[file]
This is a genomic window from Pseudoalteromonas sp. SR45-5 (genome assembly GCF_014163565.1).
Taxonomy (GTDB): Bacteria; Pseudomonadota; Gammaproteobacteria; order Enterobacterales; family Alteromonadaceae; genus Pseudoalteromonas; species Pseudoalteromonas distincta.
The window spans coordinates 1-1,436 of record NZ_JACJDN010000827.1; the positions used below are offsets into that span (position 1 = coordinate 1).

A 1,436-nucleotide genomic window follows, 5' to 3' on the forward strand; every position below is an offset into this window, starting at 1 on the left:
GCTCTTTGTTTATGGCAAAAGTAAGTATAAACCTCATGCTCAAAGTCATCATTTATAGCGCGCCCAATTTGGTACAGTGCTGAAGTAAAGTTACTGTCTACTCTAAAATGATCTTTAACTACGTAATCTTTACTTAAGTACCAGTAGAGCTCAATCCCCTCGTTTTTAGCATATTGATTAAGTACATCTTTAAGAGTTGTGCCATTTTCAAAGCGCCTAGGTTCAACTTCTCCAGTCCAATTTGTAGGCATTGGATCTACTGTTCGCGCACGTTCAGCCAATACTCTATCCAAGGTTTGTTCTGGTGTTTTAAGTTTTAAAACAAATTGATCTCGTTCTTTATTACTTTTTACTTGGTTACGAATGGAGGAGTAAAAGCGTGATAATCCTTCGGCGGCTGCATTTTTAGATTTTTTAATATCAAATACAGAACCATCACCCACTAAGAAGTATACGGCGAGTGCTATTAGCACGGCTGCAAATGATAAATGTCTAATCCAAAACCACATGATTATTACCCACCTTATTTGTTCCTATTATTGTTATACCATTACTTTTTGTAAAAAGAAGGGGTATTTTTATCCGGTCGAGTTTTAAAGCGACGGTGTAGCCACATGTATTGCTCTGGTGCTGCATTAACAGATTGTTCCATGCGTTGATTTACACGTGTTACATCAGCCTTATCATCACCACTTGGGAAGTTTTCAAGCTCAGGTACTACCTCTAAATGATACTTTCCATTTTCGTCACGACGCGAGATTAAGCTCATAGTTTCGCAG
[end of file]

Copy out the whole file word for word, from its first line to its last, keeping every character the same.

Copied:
This is a genomic window from Pseudoalteromonas sp. SR45-5 (genome assembly GCF_014163565.1).
Taxonomy (GTDB): Bacteria; Pseudomonadota; Gammaproteobacteria; order Enterobacterales; family Alteromonadaceae; genus Pseudoalteromonas; species Pseudoalteromonas distincta.
The window spans coordinates 1-1,436 of record NZ_JACJDN010000827.1; the positions used below are offsets into that span (position 1 = coordinate 1).

A 1,436-nucleotide genomic window follows, 5' to 3' on the forward strand; every position below is an offset into this window, starting at 1 on the left:
GCTCTTTGTTTATGGCAAAAGTAAGTATAAACCTCATGCTCAAAGTCATCATTTATAGCGCGCCCAATTTGGTACAGTGCTGAAGTAAAGTTACTGTCTACTCTAAAATGATCTTTAACTACGTAATCTTTACTTAAGTACCAGTAGAGCTCAATCCCCTCGTTTTTAGCATATTGATTAAGTACATCTTTAAGAGTTGTGCCATTTTCAAAGCGCCTAGGTTCAACTTCTCCAGTCCAATTTGTAGGCATTGGATCTACTGTTCGCGCACGTTCAGCCAATACTCTATCCAAGGTTTGTTCTGGTGTTTTAAGTTTTAAAACAAATTGATCTCGTTCTTTATTACTTTTTACTTGGTTACGAATGGAGGAGTAAAAGCGTGATAATCCTTCGGCGGCTGCATTTTTAGATTTTTTAATATCAAATACAGAACCATCACCCACTAAGAAGTATACGGCGAGTGCTATTAGCACGGCTGCAAATGATAAATGTCTAATCCAAAACCACATGATTATTACCCACCTTATTTGTTCCTATTATTGTTATACCATTACTTTTTGTAAAAAGAAGGGGTATTTTTATCCGGTCGAGTTTTAAAGCGACGGTGTAGCCACATGTATTGCTCTGGTGCTGCATTAACAGATTGTTCCATGCGTTGATTTACACGTGTTACATCAGCCTTATCATCACCACTTGGGAAGTTTTCAAGCTCAGGTACTACCTCTAAATGATACTTTCCATTTTCGTCACGACGCGAGATTAAGCTCATAGTTTCGCAG